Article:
Our study findings provide evidence that CEO transformational leadershipcontributes to organizational innovation. This positive effect is likely to be due to theCEO’s ability to motivate organizational members (Dess and Picken, 2000) to pursueorganizational innovation. Transformational leaders put in effort to communicatean inspiring shared vision and common goals concerning the firm’s future.By communicating about the longer term firm strategy and goals, CEOs can inspireorganizational members to think about how the organization could be renewed in orderto meet future goals. CEOs that exhibit transformational leadership behaviors are alsolikely to promote risk-taking and experimentation relating to new activities, processesand tasks (Dess and Picken, 2000), which can promote organizational innovation.This may also reduce concerns among organizational members about the potentialrisks of pursuing activities in which expected results and objectives are uncertain andvague, such as in the development of a new organizational structures, processes orpractices. Taken together, CEOs that exhibit transformational leadership behaviors arelikely to play an important role in organizational innovation by enhancing the abilityand motivation of organizational members to pursue organizational innovations.Our findings are thus in line with the general firm innovation literature, which showsthat transformational leadership can support product and service innovations (Matzleret al., 2008; Jung et al., 2008), technological innovations (Chen et al., 2012), and creativity(Gumusluoglu and Ilsev, 2009; Shin and Zhou, 2003). This study also goes beyond theseprevious findings by providing evidence that CEO transformational leadership isconducive to pursuing organizational innovation in specific.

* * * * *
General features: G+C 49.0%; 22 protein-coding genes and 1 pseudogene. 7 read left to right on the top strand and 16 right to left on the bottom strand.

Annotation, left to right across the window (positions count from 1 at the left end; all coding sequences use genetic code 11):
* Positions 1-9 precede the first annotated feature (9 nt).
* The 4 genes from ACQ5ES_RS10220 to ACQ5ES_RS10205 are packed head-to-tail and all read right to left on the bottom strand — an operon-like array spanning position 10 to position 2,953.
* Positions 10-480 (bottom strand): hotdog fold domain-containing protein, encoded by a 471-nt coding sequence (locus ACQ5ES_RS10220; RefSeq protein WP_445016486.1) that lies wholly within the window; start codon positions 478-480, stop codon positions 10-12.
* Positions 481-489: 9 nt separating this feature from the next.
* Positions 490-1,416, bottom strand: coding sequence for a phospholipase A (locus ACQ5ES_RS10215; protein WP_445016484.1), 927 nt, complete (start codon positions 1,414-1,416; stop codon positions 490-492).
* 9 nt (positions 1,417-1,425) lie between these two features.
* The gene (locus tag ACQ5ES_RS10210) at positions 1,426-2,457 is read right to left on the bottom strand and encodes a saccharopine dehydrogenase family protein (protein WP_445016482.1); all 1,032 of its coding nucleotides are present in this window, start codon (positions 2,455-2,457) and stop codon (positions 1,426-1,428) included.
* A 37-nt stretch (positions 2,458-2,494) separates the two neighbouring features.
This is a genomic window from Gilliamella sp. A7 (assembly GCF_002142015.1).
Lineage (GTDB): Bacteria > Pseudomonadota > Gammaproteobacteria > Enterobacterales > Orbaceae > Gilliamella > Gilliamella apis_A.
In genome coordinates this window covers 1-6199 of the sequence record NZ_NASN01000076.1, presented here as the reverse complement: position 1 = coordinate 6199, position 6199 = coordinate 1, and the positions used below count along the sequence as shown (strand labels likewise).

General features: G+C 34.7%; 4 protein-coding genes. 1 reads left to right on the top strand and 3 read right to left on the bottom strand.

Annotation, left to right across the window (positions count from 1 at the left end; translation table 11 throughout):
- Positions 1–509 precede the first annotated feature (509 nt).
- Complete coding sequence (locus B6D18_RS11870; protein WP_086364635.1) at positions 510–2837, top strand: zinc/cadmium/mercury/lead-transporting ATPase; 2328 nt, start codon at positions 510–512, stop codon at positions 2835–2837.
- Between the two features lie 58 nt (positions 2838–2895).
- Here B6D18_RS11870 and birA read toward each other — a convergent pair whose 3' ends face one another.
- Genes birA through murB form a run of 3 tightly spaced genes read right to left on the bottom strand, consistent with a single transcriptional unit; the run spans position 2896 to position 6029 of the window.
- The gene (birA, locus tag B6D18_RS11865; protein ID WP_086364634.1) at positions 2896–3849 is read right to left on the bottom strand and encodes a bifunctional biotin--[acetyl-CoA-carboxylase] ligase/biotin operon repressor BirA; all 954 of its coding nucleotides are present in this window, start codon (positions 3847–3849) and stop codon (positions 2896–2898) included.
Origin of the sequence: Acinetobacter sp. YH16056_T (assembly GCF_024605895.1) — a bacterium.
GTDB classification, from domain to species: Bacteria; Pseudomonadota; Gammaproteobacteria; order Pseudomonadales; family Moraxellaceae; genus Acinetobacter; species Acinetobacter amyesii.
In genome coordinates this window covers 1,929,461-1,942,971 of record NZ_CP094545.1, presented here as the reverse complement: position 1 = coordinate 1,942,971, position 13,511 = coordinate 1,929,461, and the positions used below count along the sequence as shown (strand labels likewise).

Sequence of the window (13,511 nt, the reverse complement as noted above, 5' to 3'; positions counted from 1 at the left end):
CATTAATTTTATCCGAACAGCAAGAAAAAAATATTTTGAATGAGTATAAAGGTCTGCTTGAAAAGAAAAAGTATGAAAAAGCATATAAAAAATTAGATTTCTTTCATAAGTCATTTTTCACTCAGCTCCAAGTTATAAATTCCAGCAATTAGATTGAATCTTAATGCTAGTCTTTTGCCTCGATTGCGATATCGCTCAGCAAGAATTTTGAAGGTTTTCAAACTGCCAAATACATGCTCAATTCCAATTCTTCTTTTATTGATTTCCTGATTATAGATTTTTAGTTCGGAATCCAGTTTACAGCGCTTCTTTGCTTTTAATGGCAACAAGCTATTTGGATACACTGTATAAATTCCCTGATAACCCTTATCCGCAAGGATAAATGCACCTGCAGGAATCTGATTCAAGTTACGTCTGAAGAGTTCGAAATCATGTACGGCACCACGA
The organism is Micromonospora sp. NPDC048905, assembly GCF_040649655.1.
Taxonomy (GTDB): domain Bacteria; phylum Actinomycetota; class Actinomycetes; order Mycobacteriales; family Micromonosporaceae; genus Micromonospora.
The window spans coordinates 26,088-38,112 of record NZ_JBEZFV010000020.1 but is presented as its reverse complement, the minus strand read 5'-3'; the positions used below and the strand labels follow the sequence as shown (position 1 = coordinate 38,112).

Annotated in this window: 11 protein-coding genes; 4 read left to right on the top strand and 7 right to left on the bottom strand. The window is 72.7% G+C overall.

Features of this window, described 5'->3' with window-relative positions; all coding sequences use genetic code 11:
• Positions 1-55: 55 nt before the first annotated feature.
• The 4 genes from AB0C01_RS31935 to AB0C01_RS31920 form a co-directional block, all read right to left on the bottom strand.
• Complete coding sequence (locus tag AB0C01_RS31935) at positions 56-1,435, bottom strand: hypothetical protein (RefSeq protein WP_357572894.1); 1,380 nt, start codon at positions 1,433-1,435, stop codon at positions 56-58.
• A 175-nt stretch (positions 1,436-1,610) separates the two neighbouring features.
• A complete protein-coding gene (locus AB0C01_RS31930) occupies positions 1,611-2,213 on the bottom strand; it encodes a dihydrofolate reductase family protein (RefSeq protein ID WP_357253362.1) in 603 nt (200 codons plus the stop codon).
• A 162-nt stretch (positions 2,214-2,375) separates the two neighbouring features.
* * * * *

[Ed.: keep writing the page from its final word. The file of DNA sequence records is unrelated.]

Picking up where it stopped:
We also examined the influence of CEO transactional leadership on organizationalinnovation. Researchers have put forward that transactional leadership may decrease theability and motivation of organizational members to put forward new ideas (Bass et al.,2003), which could impede the introduction of new organizational structures, processesand practices. Our study findings call this into question by offering evidence that CEOtransactional leadership can in fact support organizational innovation. First, by providingcontingent rewards, this type of leadership can motivate organizational members to attainclear targets set by the management (Avolio et al., 1999; Bass and Avolio, 1993) related topursuing organizational innovation. Also, through active management by exception,transactional leaders can monitor and reward the implementation of the goals (Avolioet al., 1999; Bass and Avolio, 1993) related to organizational innovation. By establishing adirect positive relationship between CEO transactional leadership and organizationalinnovation, this study adds to the existing literature on firm innovation.